On a recent cold, cold night, I found myself eighteen inches from the Donald’s the Hair. Not in front of it or off to the side of it, but directly above it. Donald Trump had nestled into a VIP banquette at the new Chelsea “hot spot” Marquee, and while there were security thugs with Secret Service–style earpieces guarding the front of it, the walkway right behind was curiously clear. Inching, all casual-like, into position just behind Mr. Trump, I stared into the orangey thicket floating above his scalp, marveled at its engineering (a combination comb-over and pompadour, it’s the world’s finest pompad-over), thought about how many construction-code violations it might represent, and wondered how the hell it could have lasted this long.
“The Hair,” I wanted to shout, “you’re fired!”
Trump’s new reality-TV show, The Apprentice, you see, has brought out the merciless prick in me. The show’s ostensibly a workplace Survivor—each week, Trump fires another one of the sixteen men and women who are competing for an unspecified $250,000-a-year job—but for me and millions of other viewers, it’s a therapeutic exercise. I work out my own office issues by fantasizing that Sam, Omarosa, Jason, and the others are stand-ins for all the co-workers I’ve ever had. I couldn’t care less what dopey business “challenge” they face each week. I just can’t wait to see one of them get fired—within the hour!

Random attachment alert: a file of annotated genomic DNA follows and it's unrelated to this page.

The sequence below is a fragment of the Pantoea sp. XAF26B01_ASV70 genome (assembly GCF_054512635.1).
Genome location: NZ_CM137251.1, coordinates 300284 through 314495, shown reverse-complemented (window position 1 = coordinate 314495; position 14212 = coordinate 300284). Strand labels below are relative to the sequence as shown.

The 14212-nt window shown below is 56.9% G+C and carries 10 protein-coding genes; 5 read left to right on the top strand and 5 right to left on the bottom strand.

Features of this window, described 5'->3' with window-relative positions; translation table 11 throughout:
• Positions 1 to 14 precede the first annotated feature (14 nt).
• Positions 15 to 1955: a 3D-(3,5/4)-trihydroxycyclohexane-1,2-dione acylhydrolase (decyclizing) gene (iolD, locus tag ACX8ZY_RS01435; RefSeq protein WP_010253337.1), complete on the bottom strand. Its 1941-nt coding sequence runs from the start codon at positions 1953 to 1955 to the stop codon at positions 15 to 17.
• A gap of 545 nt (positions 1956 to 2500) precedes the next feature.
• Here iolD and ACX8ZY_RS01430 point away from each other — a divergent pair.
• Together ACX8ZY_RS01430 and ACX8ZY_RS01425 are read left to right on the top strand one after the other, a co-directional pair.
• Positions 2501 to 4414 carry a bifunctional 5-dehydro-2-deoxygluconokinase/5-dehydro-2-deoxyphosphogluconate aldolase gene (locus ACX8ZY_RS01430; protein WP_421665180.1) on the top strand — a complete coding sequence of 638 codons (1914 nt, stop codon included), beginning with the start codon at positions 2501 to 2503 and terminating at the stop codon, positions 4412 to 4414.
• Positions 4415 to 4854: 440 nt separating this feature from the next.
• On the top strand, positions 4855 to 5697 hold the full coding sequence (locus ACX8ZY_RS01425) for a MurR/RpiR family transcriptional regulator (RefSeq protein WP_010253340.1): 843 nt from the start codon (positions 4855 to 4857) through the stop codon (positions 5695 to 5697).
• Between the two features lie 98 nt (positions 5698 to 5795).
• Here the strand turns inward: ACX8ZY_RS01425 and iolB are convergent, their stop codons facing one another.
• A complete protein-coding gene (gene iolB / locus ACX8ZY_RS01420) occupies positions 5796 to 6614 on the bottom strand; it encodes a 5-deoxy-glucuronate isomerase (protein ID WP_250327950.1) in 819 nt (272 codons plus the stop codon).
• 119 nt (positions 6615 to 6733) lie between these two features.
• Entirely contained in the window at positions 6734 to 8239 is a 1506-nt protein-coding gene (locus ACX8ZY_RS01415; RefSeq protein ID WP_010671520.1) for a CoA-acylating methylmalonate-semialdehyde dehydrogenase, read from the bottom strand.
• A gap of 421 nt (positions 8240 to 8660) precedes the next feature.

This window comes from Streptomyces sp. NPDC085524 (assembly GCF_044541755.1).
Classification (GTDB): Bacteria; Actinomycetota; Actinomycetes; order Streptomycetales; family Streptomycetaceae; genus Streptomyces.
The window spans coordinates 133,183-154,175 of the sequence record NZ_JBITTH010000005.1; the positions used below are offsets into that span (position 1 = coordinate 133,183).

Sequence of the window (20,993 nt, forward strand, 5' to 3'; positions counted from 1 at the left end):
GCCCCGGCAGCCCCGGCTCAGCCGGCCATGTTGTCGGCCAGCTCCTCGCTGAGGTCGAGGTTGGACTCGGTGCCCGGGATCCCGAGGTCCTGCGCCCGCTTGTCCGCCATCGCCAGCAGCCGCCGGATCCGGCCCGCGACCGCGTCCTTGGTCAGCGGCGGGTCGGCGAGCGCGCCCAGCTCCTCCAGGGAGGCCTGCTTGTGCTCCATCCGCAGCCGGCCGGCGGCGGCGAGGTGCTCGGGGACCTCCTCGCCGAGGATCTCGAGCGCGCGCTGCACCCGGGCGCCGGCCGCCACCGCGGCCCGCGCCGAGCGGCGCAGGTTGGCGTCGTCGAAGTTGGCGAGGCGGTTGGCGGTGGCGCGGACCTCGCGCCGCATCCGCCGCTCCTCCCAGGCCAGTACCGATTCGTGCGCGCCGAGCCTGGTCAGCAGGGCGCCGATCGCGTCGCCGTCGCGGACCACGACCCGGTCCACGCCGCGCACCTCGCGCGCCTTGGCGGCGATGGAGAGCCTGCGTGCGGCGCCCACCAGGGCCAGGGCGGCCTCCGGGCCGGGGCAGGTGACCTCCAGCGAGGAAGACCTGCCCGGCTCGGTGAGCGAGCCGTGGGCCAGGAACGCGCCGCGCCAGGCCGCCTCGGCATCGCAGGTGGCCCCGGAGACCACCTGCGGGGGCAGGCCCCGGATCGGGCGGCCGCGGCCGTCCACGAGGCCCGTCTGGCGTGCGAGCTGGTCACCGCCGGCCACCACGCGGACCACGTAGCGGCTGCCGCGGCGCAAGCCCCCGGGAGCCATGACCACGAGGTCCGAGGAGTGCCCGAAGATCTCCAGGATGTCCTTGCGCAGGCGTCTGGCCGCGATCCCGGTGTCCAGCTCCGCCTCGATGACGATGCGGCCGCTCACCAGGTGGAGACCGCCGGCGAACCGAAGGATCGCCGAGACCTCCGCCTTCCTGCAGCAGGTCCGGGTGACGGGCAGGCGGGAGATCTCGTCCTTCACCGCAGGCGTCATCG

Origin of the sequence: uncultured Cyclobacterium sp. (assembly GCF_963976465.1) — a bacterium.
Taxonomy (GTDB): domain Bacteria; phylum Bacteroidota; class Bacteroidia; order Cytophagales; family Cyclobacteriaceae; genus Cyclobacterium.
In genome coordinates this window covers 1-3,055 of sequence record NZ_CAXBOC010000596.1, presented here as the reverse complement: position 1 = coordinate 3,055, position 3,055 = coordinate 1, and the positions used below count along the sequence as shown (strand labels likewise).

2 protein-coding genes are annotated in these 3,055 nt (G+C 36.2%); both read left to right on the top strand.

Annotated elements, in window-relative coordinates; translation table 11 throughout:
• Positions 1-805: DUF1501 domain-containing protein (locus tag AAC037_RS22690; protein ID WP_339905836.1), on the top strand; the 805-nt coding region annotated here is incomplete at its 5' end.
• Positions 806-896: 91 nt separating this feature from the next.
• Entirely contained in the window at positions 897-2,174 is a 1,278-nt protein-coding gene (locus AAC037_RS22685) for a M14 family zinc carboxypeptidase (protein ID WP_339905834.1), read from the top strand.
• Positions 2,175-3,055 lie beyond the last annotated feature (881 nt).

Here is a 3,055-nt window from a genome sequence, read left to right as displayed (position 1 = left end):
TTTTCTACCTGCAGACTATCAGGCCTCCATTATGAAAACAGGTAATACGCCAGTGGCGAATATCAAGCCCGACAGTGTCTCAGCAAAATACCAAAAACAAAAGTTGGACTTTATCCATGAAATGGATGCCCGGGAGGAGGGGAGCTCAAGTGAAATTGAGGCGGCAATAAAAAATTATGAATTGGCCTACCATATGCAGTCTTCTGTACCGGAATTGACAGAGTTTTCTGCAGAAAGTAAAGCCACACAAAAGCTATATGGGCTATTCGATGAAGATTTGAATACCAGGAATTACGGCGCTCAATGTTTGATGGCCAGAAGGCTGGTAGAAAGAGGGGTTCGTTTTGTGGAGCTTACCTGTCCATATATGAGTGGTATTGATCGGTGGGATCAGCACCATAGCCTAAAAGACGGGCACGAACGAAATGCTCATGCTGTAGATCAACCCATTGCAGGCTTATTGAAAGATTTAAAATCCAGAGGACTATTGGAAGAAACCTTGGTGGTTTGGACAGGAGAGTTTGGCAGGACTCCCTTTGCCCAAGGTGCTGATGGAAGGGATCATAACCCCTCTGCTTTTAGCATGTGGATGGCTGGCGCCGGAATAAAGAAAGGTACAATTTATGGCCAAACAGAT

The brilliance of The Apprenticeis that, much like the BBC’s bitterly hilarious The Office, it demonstrates that while the boss is generally a tool, it’s your co-workers who will really be the death of you. In fact, on his show, Trump counterintuitively emerges as a sympathetic figure. A no-nonsense mensch who does us all a favor by canning the deadwood.
Meanwhile, the Donald’s ongoing extreme-coiffure crisis—no amount of clever TV lighting can diminish its preposterousness—makes him seem oddly vulnerable. Human, even. In fact, at Marquee, as I restrained myself from petting the Hair (or dousing it with my drink), I felt nothing but warm feelings toward it and its owner.
Donald Trump—bless his cold, cold heart—can stay.